Closing the Gender Gap with Gender Lens Impact Investing

Women have made enormous strides over the last half-century, but still lag behind men in key areas like pay, promotion, and education.

Gender Lens impact investing – that is, making investments that seek both financial returns and a positive effect on the status of women and non-binary people – is a potentially powerful approach to addressing this problem.

The World Economic Forum estimates that women worldwide have achieved just 68% of parity across indicators including political representation/participation, economic inclusion, health and education–and the shortfall actually widened during the pandemic. If current trends continue, it will take 135 years to close the gender gap worldwide.

Gender Gap Impacts Global GDP

Women face particularly strong obstacles to full participation in the global economy. For instance, women now make up more than half (55%) of the world’s unbanked population. That means that almost 1 billion women have no safe place to store their money and have no access to financial products like insurance and loans.

In addition, there is a significant digital divide, which is increasingly relevant to success in today’s interconnected world. Men are more likely to have internet access than women, and women are 21% less likely to own a mobile phone than their male counterparts.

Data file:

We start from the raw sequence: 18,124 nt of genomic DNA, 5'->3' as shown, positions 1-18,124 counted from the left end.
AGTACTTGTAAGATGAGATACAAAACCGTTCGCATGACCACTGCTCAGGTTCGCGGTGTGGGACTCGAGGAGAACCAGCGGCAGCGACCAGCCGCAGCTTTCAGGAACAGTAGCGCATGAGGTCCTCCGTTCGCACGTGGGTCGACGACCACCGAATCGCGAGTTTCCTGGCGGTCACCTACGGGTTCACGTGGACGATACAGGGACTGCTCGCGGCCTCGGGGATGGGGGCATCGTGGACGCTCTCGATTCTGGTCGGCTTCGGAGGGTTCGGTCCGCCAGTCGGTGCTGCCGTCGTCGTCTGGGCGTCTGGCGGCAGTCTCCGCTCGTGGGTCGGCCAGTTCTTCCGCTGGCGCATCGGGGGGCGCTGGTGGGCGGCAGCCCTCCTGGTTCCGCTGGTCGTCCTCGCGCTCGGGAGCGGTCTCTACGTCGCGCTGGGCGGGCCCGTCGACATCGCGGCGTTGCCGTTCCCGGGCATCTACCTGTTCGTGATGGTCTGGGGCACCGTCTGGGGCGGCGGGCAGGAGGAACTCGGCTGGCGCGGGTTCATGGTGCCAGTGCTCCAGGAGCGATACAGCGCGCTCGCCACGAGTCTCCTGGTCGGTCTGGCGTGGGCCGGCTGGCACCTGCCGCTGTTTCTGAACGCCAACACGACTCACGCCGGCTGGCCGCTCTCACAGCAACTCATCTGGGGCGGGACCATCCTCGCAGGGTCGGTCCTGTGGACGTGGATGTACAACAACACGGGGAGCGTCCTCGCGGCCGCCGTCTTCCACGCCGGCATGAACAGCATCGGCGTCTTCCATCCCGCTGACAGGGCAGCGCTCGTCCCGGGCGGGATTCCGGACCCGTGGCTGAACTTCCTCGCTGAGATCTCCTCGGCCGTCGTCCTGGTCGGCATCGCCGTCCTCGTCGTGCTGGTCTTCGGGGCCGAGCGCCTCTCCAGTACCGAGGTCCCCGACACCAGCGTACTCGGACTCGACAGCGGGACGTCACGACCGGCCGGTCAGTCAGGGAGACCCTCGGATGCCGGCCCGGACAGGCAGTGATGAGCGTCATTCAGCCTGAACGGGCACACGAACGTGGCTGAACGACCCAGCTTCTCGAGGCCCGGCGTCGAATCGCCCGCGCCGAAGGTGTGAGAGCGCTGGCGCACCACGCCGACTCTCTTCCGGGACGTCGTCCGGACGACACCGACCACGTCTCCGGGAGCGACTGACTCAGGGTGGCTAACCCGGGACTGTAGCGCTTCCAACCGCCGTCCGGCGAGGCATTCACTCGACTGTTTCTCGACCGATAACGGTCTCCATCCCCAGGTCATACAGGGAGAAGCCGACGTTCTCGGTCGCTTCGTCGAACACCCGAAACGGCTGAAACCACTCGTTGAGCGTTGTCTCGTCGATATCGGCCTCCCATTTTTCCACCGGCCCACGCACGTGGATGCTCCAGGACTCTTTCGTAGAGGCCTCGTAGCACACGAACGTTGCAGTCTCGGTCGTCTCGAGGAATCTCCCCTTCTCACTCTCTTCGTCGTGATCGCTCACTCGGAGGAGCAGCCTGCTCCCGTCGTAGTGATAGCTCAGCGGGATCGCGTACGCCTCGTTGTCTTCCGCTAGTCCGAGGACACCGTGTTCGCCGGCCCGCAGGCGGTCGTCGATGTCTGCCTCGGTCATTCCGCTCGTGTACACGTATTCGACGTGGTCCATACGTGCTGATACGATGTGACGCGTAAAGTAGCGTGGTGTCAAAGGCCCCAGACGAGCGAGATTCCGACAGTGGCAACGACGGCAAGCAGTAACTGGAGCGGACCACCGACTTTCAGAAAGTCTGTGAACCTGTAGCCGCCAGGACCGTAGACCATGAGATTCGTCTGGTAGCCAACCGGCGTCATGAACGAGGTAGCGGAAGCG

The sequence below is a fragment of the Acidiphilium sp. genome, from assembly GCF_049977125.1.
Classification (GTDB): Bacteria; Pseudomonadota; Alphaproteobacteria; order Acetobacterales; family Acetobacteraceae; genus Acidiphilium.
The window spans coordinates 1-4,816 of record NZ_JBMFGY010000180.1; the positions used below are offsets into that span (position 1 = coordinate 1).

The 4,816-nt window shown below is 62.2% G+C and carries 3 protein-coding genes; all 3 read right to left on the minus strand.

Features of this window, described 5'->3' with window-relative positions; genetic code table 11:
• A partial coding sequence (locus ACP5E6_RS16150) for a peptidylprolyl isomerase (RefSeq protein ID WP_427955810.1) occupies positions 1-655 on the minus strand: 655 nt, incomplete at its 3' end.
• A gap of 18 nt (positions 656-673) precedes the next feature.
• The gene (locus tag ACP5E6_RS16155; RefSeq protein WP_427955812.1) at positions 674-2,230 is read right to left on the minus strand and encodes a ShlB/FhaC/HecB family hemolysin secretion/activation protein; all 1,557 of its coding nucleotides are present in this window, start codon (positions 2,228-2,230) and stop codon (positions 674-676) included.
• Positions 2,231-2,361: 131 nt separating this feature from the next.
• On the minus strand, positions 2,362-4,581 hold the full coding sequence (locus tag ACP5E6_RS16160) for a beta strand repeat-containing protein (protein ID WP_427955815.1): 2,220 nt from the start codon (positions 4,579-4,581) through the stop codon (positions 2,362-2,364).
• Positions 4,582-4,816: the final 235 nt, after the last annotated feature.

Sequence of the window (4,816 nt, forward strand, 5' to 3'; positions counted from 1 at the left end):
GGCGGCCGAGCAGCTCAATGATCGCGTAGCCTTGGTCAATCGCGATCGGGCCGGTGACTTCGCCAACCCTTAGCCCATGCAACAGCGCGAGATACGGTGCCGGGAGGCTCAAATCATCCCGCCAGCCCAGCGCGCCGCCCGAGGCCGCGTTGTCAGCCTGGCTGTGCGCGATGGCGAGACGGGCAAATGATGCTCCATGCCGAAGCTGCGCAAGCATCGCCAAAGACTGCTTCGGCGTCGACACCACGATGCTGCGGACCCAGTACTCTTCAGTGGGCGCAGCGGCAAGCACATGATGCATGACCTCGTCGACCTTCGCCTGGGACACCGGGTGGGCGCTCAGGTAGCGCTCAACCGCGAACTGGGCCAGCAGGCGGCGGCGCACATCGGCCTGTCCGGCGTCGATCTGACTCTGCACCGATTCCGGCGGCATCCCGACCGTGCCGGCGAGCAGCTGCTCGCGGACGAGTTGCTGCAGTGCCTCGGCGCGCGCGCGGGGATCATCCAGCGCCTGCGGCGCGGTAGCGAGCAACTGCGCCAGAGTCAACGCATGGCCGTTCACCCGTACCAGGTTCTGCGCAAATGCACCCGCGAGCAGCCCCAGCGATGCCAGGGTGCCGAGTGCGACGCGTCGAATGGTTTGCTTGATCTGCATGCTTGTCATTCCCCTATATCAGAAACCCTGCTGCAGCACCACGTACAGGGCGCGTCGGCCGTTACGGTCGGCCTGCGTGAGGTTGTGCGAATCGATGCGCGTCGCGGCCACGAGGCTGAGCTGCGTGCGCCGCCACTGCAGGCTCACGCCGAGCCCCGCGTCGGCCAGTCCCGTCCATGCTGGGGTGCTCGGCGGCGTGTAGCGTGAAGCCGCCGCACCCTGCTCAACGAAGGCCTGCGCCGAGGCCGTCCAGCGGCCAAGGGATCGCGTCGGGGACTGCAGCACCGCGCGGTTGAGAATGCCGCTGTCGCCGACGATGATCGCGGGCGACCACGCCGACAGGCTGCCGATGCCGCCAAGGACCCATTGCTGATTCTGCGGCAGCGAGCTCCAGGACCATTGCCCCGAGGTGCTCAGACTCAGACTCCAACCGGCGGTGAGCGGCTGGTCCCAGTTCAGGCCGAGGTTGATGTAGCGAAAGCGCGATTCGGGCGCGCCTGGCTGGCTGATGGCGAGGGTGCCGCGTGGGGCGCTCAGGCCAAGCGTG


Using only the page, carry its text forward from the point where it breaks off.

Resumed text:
The gender gap hurts women, but it is also bad for society as a whole. The McKinsey Global Institute estimated that if women were able to participate equally with men in the world’s labor markets, global GDP would rise as much as $28 trillion or 26 percent in ten years.

Gender Inequities in the U.S. Economy

Gender equity is a global issue with the largest gaps in the world’s poorest countries. But even in the United States, women struggle to achieve parity. 

According to an article from the Pew Research Center, women still earn about 16% less than men in the U.S., although this has improved from a 36% pay gap in 1980. 

A 2021 report noted that while women are highly educated, earning 57% of all undergraduate degrees, 48% of law degrees, 47% of all medical degrees and 38% of all MBAs, they make up just 11% of senior executives at the world’s largest 500 companies. 

If there’s one bright spot, it’s that more women sit on corporate boards than ever before, thanks in part to research from 2017 showing that companies with three or more female directors were 45% more profitable than their peers. The 2021 edition of an annual board study found that, for the first time, 30% of all S&P 500 company board directors were female, up from only 16% in 2011.

Inequality Widens During Pandemic

However, for rank and file workers the COVID-19 pandemic has been bleak.  Women worked disproportionately in the sectors with the biggest job losses – retail, restaurants, education and hospitality – and struggled to take care of children and older relatives as the COVID crisis hit. McKinsey estimates that women were 1.8 times more likely to lose their jobs during the pandemic than men.